Everything You Wanted To Know About Blocking Search Engines
Last week, the three major search engines
came together to
say how they agree — and disagree — over the Robots Exclusion Protocol.
It’s such an important standard, one every webmaster should understand. To
help, Vanessa Fox has compiled an extensive and outstanding overview of it
at Jane & Robot in her
Managing Robot’s Access To Your Website post.
The tutorial takes you through key areas such as:
- A nice chart showing what you can block using either robots.txt or the
meta robots tag for each major search engine. It also covers other things
like reverse DNS lookup to verify a crawler’s identity.
- Types of content you want private from search engines versus public.
Rather than private versus public, "not listed" versus "listed" might be
better terms Anything that really should be private ought to be kept
behind a password barrier. The tutorial does cover this, but it’s worth
stressing that no one should think robots exclusion is a method to keep
private/personally identifiable information out of search engines. But
there’s other info that you might want "private" in terms of not being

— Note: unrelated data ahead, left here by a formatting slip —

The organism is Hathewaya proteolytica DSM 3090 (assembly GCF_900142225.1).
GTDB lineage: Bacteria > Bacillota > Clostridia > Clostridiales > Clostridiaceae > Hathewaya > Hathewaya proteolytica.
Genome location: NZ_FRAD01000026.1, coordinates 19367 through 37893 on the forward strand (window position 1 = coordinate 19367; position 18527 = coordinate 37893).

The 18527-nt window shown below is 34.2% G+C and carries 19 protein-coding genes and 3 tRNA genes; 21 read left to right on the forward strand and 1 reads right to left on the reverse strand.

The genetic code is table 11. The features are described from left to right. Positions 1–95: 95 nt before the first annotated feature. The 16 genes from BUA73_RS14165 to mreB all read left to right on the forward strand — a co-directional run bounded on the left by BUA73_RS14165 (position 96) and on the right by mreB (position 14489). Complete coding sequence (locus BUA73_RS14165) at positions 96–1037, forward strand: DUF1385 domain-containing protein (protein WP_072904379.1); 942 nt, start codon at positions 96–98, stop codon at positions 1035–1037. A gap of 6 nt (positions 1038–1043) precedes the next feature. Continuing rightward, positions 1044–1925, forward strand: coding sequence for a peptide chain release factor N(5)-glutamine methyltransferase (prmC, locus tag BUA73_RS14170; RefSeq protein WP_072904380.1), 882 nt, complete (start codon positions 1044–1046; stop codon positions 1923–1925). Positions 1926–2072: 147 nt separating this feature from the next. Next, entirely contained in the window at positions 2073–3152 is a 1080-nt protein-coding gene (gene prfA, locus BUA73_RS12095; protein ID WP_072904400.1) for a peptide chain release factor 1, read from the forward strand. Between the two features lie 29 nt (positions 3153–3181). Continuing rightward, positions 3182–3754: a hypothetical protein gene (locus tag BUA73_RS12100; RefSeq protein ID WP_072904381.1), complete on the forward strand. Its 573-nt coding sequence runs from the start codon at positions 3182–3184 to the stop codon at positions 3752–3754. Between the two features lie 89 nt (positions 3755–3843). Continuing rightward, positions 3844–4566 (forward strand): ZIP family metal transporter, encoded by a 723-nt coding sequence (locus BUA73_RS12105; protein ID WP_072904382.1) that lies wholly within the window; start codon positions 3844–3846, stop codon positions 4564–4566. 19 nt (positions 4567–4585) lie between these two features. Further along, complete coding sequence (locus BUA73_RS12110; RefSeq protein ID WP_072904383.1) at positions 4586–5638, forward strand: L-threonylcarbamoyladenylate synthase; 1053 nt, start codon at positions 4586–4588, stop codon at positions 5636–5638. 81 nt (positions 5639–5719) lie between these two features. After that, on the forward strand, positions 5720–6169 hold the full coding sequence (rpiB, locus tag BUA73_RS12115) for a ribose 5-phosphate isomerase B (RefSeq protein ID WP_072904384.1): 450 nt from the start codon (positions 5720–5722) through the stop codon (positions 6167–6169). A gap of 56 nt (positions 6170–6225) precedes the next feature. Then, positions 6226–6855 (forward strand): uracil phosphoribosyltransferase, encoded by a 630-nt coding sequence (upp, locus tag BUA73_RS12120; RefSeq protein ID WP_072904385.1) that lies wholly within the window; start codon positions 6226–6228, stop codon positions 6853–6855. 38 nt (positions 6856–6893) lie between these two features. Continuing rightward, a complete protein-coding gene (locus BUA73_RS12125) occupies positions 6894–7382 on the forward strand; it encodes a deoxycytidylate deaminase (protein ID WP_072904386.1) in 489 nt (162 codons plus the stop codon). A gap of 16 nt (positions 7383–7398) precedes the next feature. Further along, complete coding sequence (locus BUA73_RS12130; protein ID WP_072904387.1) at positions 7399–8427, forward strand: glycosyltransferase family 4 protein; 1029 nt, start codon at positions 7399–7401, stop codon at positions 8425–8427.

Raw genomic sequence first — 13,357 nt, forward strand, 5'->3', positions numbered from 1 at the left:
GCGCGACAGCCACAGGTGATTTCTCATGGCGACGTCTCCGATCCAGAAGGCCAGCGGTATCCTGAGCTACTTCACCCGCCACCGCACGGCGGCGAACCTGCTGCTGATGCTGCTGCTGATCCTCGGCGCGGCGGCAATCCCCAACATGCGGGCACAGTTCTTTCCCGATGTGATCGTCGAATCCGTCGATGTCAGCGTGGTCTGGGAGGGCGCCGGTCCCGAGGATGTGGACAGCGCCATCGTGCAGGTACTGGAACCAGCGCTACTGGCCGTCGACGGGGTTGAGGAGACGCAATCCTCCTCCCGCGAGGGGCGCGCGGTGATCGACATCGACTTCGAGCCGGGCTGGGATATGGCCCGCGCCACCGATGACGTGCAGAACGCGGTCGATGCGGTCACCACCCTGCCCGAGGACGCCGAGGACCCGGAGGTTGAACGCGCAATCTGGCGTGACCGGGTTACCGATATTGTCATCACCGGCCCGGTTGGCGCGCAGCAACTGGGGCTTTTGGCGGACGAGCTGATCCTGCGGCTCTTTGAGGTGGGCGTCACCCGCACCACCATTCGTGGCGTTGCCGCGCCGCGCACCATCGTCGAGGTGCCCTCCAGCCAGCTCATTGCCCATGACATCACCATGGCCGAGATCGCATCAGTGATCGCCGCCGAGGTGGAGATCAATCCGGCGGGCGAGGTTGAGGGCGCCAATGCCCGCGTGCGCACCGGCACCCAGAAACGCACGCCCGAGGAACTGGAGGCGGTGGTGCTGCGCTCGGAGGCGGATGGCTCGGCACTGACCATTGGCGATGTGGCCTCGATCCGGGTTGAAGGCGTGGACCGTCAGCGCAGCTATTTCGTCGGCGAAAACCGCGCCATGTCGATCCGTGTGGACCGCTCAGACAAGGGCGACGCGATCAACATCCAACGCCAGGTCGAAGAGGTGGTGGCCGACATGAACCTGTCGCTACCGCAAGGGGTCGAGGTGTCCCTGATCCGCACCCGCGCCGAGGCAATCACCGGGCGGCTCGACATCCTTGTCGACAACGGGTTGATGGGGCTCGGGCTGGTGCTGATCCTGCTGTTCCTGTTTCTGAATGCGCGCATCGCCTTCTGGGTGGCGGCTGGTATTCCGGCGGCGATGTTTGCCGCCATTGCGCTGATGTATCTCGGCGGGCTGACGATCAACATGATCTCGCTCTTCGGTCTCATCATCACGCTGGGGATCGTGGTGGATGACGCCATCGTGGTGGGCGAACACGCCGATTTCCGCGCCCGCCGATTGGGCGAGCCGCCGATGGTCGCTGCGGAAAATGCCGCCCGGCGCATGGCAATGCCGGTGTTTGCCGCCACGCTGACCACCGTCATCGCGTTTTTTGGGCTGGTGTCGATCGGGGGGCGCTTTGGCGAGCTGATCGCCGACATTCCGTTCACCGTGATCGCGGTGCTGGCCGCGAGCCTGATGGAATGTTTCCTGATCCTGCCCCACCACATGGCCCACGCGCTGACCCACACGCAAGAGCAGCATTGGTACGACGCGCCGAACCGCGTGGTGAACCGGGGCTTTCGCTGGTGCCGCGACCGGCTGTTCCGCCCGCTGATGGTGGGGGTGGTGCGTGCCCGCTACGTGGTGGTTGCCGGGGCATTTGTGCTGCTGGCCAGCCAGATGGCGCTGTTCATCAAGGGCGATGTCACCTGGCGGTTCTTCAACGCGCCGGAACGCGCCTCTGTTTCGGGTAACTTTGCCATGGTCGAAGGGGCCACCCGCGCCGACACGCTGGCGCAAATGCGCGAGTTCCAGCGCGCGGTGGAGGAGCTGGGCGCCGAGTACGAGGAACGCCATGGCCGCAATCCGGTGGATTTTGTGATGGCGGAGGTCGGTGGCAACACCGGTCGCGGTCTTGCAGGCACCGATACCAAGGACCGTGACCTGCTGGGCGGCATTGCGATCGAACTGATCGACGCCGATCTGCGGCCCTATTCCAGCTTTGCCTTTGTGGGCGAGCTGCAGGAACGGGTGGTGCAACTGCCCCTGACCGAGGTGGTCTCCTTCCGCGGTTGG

listed, such as printer-friendly pages, as the tutorial also explains.
- How to block search engines, such as on a site-wide basis using
robots.txt, along with tips like using wildcards, specifying particular
search engines by crawler name. Page level blocking (with meta tags) is
also covered. There are lots of examples.
- Common mistakes and myths are addressed, such as the idea that using
nofollow alone will keep pages from being indexed. Methods of testing
implementation are also covered.
Bookmark the guide — it’s one you’ll want to come back to time and
Some opinions expressed in this article may be those of a guest author and not necessarily Search Engine Land. Staff authors are listed here.
(Some images used under license from Shutterstock.com.)
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